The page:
A US start-up is bringing ‘robotic process automation’ (RPA) to the logistics arena, to speed up repetitive processes and customer interaction to free employees for other tasks.

Fledgling technology company RPA Labs wants to harness the nascent technology to facilitate processes in logistics and officially entered the arena today, after a year developing its software bots.

Matt Motsick, co-founder and CEO of the San Jose-based firm, described RPA technology as a cousin to artificial intelligence, combining that with with machine learning, natural language processing and data management to automate processes.

“Robotic process automation has already taken root in other industries, like financial services,” he explained.

“It’s a perfect time for RPA to disrupt the logistics industry, given the amount of paperwork, documentation and around-the-clock customer interaction that global transport requires.”

Mr Motsick has a track record of involvement with the logistics industry. He co-founded freight management software provider Catapult International in 2007, which was acquired by Mercator eight years later.

His partner and chief technology officer, Suraj Menon, has designed software for the likes of PayPal and Allcargo Logistics and holds multiple patents.


RPA Labs’ offering will combine in-house processes with customer interaction. It aligns with a transport operator’s ERP, CMS or accounting software to perform tasks ranging from data input to providing quotes, tracking shipments, e-mail response and handling common customer requests.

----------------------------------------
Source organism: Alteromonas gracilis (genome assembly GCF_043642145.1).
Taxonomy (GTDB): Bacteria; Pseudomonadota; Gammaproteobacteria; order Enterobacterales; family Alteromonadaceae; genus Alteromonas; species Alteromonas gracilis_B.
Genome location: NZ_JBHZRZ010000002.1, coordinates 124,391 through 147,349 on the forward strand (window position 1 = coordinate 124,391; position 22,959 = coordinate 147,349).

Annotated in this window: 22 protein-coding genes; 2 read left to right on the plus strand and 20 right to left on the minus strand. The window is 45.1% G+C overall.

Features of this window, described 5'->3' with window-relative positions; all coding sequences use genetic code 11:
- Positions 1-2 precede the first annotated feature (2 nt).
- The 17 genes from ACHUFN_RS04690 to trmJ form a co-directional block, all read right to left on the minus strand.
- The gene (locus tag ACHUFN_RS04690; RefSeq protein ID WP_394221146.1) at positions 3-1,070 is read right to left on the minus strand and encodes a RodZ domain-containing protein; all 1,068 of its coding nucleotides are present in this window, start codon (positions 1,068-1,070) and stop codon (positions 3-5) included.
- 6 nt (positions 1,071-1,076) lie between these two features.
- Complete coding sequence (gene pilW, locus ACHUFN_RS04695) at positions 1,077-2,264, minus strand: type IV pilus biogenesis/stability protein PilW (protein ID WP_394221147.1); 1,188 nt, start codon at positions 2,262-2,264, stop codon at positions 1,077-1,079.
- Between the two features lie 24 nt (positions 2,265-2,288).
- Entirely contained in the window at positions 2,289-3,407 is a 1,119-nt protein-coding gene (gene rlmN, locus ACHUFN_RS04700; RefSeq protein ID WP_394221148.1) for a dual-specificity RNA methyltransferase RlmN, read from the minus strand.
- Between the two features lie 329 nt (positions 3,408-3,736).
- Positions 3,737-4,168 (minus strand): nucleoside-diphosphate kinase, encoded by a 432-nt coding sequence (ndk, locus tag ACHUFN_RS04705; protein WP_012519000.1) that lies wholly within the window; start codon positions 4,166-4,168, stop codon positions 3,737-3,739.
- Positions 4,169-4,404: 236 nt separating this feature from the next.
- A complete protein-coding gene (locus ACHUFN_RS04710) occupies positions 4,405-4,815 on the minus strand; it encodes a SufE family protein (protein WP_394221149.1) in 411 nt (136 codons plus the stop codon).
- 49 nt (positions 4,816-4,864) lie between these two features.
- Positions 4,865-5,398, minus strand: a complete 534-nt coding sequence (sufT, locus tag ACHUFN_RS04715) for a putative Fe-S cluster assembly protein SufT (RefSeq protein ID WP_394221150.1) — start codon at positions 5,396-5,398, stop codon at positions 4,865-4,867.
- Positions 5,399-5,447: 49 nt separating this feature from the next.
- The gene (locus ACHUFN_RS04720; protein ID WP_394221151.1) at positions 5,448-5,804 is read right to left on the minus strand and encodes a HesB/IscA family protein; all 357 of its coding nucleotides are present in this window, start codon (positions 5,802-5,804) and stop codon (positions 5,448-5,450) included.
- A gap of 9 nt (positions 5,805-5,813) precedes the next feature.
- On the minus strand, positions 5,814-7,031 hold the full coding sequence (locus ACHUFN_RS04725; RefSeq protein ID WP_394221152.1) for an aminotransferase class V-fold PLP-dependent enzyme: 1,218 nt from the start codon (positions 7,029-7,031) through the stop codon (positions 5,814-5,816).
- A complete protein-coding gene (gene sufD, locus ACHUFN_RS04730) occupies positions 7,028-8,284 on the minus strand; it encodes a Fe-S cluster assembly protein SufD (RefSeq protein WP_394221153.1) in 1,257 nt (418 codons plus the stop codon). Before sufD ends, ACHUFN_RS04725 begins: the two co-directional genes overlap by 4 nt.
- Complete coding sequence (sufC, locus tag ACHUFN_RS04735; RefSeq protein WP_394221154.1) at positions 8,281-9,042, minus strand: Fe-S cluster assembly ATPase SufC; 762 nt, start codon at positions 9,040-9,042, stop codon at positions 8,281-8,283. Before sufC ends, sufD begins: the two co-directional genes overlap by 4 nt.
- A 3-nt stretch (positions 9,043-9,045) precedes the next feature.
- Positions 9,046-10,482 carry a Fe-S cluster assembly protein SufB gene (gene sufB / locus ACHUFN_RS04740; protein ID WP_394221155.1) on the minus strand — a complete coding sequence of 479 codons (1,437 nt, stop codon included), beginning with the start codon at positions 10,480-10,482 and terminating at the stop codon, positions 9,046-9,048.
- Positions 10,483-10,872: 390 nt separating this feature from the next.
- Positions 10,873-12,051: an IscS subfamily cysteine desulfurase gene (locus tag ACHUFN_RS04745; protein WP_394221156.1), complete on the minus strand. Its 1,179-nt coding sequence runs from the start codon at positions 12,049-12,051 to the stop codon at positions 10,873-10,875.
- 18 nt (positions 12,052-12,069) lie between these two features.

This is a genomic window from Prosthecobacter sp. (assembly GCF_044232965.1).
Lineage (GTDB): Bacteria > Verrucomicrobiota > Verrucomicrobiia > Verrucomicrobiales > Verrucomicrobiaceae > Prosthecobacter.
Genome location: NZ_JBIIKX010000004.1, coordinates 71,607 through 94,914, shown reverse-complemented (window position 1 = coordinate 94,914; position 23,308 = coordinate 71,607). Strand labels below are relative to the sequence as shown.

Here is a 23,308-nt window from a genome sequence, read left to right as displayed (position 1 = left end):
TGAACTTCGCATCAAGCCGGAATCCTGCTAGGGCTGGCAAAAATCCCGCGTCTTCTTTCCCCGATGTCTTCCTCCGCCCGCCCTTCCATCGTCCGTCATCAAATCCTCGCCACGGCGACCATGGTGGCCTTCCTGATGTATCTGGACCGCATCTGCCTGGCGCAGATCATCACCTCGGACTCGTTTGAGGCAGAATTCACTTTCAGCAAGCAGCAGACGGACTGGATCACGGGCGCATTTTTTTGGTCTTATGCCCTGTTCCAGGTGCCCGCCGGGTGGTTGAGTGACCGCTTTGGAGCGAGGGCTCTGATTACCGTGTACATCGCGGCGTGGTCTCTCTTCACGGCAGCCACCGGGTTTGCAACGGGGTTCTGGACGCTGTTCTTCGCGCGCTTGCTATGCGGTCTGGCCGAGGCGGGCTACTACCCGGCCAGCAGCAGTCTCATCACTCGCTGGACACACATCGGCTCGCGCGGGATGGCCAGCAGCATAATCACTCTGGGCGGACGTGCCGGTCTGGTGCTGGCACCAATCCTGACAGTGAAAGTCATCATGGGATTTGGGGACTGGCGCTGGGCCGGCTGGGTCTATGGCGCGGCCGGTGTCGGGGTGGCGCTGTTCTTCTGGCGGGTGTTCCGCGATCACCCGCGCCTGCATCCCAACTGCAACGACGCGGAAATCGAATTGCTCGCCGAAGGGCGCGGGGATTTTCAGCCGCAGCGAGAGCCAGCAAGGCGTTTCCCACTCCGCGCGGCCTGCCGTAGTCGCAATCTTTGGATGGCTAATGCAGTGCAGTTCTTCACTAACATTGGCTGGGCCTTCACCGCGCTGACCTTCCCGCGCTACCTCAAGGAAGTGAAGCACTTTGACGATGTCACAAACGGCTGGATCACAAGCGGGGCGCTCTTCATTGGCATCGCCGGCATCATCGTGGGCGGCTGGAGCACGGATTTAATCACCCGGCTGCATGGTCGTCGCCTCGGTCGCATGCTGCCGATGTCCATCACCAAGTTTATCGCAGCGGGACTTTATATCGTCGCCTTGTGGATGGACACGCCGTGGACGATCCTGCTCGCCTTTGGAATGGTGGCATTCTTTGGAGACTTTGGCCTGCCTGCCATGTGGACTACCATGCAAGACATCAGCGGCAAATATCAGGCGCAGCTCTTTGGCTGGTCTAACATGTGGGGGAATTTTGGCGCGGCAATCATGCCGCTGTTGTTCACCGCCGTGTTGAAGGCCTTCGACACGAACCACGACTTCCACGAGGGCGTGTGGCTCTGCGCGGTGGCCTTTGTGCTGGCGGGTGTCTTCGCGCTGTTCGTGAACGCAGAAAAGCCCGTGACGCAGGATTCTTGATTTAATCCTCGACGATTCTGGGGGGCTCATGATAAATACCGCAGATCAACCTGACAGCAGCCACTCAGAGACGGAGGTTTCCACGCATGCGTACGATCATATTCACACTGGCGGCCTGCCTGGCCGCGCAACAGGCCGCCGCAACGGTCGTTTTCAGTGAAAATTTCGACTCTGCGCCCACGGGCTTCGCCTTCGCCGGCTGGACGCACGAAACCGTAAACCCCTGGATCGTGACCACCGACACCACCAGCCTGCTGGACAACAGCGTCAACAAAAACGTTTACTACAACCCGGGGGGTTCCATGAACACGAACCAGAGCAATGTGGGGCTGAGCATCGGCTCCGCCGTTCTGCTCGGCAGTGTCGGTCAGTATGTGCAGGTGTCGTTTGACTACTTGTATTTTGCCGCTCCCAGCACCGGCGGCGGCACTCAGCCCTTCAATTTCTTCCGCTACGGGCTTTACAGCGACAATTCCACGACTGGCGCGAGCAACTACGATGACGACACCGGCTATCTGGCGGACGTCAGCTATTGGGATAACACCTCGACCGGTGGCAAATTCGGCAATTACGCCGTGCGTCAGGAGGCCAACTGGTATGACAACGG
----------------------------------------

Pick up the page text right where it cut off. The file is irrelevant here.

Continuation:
It reads documents and replicates fields into a database, processes invoices into the accounting system, validates and corrects free-form data entry into websites, verifies proof of delivery and uploads documents into legacy ERP systems.

It also consolidates social media and chat accounts into one automated system and integrates common customer requests into chat automation.

At the core of the system is an extensive library of logistics terms, which is accessed both for data management and customer interaction purposes.

According to RPA, about 80% of all customer enquiries can be handled by the system.  For example, if a customer asks for a quote for a shipment from New York to Hong Kong, RPA will ask which mode of transport is required.

Issues beyond the scope of the bots are automatically referred to the company’s command centre to deal with. This turns customer service into exception management and frees employees to perform other tasks.

“This can shift the mindset of a logistics company from being an 80% operation-heavy company to a 20% operation-heavy company with more focus on customer interaction,” Mr Motsick said.

According to him, about 90% of requests for normal business ad hoc quotes are sent via e-mail. Usually, and depending on its set-up, a transport company may take up to two days to process this and send a reply. RPA’s bots deliver a response within 30 seconds.

Integrating RPA’s solution is system-agnostic; it can be implemented with any internal system, as it sits on top of it, Mr Motsick said.

He reckons carriers are likely the greatest beneficiaries of RPA Labs’ bots, but he also sees benefits for forwarders and 3PLs. The start-up’s first customer is 5 String Solutions, a network of over 100 final-mile carriers in the US.

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